While replacing what A.J. Brown brought to the Tennessee Titans offense is no easy feat, it can be argued Treylon Burks is in as good a position to do so as any of the other first-round receivers.
Stylistically, Burks and Brown play a similar style of game.
The Titans are presumably hoping Burks can put up similar first-year numbers to Brown’s rookie season, when he hauled in 52 receptions, 1,051 yards and eight touchdowns while averaging 20.2 yards per reception.
Burks caught 66 passes for 1,104 yards and 11 touchdowns this season at Arkansas, and he averaged 16.4 yards per reception in his three years with the Razorbacks. He can play in the slot or outside, and he’s tough to bring down once he gets in space.
There’s much to like about what Burks adds to the Titans offense. His 6-foot-3, 225-pound frame gives him an advantage over most defensive backs in contested catch situations, and defenders have a tough time shutting down his after-the-catch ability.
Here’s what draft experts are saying about Tennessee’s newest offensive weapon:
Matt Miller, ESPN:
"Day 1 starter. The Titans trade away Brown and draft the player I compared to him in the pre-draft process. Burks will excel at slant routes and in the screen game. His ability to create after the catch will have Titans fans remembering Brown ... albeit on a much cheaper contract in the long term."
Lance Zierlein, NFL.com:
“Big, smooth and natural, Burks possesses the versatility to operate from wherever you want and get to wherever you need no matter the competition. He's a mismatch receiver combining size, strength and competitiveness similar to the Titans' A.J. Brown, but his speed testing at the NFL Scouting Combine did not meet expectations.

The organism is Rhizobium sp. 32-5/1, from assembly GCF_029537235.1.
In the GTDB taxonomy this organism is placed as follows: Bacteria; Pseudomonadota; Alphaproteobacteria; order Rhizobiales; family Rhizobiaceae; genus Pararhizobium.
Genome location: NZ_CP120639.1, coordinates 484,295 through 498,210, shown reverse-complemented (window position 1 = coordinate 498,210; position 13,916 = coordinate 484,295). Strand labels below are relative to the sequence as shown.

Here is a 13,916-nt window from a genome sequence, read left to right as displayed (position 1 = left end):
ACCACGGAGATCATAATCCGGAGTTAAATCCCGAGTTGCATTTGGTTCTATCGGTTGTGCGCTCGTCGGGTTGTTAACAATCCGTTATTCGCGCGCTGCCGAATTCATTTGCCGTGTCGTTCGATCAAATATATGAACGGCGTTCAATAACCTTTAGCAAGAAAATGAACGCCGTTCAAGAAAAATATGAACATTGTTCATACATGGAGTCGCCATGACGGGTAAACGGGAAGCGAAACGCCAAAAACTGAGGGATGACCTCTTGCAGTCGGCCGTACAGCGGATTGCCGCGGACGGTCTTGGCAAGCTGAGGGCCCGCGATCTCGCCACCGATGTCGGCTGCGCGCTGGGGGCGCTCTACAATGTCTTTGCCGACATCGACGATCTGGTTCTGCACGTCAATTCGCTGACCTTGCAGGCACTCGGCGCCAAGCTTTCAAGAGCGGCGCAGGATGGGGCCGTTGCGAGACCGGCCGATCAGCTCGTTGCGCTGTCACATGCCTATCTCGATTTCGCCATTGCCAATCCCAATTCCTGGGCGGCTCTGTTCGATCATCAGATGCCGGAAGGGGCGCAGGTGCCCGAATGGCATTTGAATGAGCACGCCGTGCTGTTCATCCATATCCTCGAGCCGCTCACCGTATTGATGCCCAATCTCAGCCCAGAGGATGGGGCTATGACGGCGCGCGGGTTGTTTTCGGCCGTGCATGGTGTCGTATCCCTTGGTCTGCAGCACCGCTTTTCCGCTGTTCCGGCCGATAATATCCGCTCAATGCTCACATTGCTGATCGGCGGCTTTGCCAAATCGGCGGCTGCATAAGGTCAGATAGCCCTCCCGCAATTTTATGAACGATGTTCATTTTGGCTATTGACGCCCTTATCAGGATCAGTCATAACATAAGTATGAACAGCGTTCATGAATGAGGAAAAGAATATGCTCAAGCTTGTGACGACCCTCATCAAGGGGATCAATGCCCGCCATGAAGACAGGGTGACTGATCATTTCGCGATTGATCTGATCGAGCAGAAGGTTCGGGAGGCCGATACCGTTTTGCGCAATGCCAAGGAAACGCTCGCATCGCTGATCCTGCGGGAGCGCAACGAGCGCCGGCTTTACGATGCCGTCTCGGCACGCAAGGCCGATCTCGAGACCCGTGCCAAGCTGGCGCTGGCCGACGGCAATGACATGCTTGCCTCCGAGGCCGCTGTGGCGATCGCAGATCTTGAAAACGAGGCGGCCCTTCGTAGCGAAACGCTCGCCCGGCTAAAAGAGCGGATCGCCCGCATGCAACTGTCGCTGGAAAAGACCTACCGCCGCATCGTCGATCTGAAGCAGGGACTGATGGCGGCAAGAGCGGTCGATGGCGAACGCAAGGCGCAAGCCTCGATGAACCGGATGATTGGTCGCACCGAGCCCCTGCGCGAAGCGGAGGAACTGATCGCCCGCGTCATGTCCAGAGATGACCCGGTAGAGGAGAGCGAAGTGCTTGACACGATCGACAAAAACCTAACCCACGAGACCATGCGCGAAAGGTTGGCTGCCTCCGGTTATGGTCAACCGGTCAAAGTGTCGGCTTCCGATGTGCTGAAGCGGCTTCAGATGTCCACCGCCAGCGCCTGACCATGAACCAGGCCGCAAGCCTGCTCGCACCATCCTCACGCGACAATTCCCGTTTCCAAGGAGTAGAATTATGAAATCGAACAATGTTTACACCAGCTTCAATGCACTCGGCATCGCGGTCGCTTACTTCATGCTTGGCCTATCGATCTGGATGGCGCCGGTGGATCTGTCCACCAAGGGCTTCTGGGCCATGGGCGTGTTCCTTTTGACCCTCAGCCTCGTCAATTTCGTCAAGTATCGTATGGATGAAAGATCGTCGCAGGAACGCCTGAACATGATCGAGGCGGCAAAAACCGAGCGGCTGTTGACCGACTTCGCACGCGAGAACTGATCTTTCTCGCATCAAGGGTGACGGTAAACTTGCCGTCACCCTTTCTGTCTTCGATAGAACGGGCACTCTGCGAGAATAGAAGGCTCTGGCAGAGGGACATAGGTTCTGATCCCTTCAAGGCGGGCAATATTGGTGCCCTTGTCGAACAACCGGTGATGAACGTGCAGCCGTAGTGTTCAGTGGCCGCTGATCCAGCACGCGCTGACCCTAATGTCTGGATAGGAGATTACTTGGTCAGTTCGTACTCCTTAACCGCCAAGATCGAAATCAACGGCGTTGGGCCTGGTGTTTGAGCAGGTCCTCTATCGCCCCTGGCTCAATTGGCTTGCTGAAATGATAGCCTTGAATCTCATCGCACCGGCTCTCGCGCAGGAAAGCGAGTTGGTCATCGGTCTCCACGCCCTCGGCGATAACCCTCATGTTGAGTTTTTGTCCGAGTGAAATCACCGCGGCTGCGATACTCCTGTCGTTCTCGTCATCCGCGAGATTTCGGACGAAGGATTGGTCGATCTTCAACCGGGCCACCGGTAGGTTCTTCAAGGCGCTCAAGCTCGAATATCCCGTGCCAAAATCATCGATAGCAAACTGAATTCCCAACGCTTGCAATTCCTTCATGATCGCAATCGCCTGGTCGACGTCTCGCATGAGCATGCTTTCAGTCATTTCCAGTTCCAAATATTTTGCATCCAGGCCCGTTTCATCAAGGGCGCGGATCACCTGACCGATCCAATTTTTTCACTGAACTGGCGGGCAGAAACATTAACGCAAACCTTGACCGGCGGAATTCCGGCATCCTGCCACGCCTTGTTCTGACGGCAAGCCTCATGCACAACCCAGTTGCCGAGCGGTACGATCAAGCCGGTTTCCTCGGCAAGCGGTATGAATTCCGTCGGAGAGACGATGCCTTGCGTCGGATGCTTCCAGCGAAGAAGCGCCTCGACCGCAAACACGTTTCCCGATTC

“Arkansas benefited by putting the ball in his hands from a variety of alignments and there is no reason to believe NFL play-callers won't benefit from doing the same. The tape is extremely exciting with real NFL skills jumping off the screen, but his potential to become a high-volume, three-level target is a little more cloudy after a relatively disappointing showing at the combine.”
Dane Brugler, The Athletic:
“With 82.9 percent of his career snaps coming in the slot, inline or in the backfield, he was deployed across the formation to create mismatches and led the Razorbacks in receiving yards each of the past three seasons. With his vision and acceleration, Burks has the skills to turn quick-hitters into big plays, breaking tackles with his balance, body strength and competitive toughness (led the SEC with 22 plays of 20-plus yards in 2021).
“He can also track the football downfield with his large catch radius, although his separation skills can be mitigated by his undeveloped rhythm as a route runner. Overall, Burks is underdeveloped as an outside route runner, but he is a dynamic weapon with the ball in his hands and boasts the unique blend of size, athleticism and ball skills to grow into an NFL team’s No. 1 receiver. He compares to a linebacker-sized Deebo Samuel in a similar scheme.”
Oliver Hodkinson, Pro Football Network:
“Burks is the epitome of a big-bodied pass catcher. He has a very well-built frame that, at times, allows for an impressively physical brand of football. This is particularly apparent at the catch point. 50/50 balls often result in him making the catch as he outmuscles his opponent.
“The Arkansas WR is also able to use his physicality to manufacture yardage after the catch, proving a difficult proposition to take down in space. Burks wins at the catch point with more than physicality alone, however. [Burks] demonstrates excellent ball tracking and body control, giving him an advantage in these situations.”
Bleacher Report Scouting Department:
“Burks is a good overall athlete who consistently shows burst, balance and body control to smoothly start and stop on routes. His very good burst also shows up when he gets north with the ball in his hands. Burks is able to split defenders in a hurry, and his play strength lets him break through tackles from smaller defenders.
“He has large hands that allow him to pluck throws out of the air with ease, and he can often make the spectacular catch away from his body, although he will have some concentration drops crop up. Arkansas likes to move Burks around the formation to highlight his talent, often putting him in motion before targeting him with a throw or designed run.”
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